Recognizing these patterns and understanding their underlying fears is crucial for breaking free from cycles that lead to perfectionism, people-pleasing, codependency. Instead of seeking validation externally, focusing on self-acceptance and building internal resilience can foster healthier relationships and a greater sense of well-being.

Meeting Human Needs and Finding Holistic Solutions

During my training with Tony Robbins and Cloé Madanes programs, I learned how to use the six human needs model as a way to better understand these inner strategies and help connect these needs in healthier and more productive way. These six human needs are inherent to every person and unchangeable. However, changing the way we meet these needs can transform not only how we feel about ourselves, but the quality of our relationships, health, and overall fulfillment in life.

Since these thought habits typically serve to meet needs such as certainty, significance, and connection, each of which are vital to our overall well-being, we can learn new ways of meeting them that are more balanced and fulfilling. For example, instead of seeking certainty through perfectionism, embracing uncertainty and imperfection can foster resilience and growth. Rather than seeking significance through people-pleasing, cultivating self-worth and pursuing passions can lead to genuine fulfillment. And instead of relying on others for connection and validation, nurturing self-compassion and fostering healthy boundaries can cultivate authentic relationships.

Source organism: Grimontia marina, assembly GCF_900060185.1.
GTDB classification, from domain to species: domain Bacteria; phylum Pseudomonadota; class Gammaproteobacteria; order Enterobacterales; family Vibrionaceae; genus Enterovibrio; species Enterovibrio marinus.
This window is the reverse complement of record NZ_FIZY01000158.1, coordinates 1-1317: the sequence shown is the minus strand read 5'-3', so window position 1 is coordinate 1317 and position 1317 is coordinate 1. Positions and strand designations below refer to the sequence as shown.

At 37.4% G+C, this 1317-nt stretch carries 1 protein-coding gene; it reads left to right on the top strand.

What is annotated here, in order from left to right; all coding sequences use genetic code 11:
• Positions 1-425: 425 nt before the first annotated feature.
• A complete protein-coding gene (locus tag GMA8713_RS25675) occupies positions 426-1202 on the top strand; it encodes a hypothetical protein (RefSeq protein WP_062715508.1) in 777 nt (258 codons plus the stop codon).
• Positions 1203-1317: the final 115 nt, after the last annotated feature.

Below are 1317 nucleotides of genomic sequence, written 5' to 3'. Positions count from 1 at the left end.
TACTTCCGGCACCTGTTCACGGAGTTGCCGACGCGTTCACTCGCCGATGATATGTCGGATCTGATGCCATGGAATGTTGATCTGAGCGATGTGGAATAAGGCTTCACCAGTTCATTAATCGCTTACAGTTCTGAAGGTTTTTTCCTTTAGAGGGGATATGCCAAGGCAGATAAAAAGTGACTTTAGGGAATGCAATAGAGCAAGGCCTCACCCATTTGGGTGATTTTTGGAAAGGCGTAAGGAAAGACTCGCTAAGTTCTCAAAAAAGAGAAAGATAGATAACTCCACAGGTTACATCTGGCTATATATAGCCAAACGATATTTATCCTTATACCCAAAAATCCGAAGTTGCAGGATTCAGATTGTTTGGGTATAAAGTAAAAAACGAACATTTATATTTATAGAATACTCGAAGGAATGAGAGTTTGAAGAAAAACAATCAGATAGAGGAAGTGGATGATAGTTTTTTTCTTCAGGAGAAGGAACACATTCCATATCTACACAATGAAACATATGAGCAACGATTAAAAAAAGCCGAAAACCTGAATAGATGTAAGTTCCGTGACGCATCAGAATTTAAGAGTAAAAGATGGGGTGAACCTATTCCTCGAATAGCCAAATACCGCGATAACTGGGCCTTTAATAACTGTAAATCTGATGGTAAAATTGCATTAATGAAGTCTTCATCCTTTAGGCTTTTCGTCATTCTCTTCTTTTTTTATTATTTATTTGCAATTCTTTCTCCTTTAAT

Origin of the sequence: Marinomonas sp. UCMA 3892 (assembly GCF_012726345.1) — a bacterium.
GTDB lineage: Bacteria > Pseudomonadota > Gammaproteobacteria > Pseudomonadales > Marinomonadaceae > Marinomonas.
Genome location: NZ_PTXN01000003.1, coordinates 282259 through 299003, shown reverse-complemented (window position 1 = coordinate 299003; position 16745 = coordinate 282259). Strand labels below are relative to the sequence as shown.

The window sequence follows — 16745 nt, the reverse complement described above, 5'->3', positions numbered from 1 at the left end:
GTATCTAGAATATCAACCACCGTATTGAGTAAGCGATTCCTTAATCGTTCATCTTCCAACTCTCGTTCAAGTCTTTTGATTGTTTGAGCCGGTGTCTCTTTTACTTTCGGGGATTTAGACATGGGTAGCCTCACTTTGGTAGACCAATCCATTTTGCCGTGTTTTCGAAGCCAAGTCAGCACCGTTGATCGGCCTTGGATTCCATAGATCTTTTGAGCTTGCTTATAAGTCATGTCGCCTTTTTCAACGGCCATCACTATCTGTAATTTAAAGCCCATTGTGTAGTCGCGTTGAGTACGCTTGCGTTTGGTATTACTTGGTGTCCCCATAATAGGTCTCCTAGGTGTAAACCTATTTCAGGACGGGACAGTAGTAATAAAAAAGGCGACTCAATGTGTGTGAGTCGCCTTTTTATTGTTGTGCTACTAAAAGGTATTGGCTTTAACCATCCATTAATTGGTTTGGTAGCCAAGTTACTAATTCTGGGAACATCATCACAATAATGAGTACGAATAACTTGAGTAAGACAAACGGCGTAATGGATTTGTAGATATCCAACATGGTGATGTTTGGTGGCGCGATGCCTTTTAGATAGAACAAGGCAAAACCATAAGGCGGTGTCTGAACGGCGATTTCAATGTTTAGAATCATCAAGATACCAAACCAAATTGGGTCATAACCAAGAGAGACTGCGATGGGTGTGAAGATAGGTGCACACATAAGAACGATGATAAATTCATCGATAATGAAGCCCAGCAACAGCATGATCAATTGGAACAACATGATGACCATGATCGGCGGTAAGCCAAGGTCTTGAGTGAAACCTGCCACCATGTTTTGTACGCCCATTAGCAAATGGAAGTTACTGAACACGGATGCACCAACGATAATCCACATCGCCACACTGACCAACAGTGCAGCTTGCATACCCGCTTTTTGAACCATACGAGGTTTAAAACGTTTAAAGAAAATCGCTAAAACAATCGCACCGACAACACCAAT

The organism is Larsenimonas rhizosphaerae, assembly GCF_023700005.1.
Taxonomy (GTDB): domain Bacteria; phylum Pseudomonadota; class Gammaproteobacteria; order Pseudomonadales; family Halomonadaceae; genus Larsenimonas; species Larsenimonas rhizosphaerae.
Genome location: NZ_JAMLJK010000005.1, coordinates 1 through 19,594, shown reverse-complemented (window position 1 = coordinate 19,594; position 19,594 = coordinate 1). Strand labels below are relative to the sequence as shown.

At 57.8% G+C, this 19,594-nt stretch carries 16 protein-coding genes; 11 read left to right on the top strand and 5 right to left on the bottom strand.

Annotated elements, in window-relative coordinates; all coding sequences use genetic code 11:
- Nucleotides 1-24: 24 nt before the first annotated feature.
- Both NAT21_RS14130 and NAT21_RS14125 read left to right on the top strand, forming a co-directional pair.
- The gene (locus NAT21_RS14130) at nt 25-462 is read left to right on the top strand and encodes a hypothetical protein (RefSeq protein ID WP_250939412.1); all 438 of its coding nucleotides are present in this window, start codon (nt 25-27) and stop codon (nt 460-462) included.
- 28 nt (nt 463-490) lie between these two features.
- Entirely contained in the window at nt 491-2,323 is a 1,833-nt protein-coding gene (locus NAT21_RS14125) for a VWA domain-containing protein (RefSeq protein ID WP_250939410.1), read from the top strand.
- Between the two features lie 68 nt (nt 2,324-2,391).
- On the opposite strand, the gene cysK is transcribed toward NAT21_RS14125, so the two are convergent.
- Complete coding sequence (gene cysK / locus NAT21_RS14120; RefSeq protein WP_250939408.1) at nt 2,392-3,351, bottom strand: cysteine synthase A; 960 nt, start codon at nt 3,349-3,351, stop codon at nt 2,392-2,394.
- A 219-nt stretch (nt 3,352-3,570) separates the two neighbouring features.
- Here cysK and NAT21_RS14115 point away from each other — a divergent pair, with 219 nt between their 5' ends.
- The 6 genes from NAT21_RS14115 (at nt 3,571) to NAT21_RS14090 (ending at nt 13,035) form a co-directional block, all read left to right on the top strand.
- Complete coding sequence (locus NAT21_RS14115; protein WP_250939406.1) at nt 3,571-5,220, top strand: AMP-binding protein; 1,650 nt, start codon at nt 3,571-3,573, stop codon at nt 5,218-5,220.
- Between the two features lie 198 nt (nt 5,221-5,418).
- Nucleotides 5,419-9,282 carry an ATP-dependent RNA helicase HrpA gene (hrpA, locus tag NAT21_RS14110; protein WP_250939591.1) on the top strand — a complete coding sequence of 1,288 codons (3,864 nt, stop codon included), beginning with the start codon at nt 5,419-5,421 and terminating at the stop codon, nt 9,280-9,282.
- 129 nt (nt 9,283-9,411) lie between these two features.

The Wrap Up…

Understanding the interconnectedness of perfectionism, people-pleasing, and codependency sheds light on the complex web of influence they cast over our lives. These patterns, often rooted in fear and a longing for acceptance, can profoundly impact our well-being and relationships. By recognizing these patterns and understanding their underlying fears, we empower ourselves to break free from their grip and embrace healthier ways of meeting our innate human needs. Through self-acceptance, resilience-building, and fostering authentic connections, we pave the way for greater fulfillment and genuine happiness in life.


Nina Saurer

Board Certified - Clinical Hypnotherapist & Life Strategy Coach



October 10-13 * Limited Space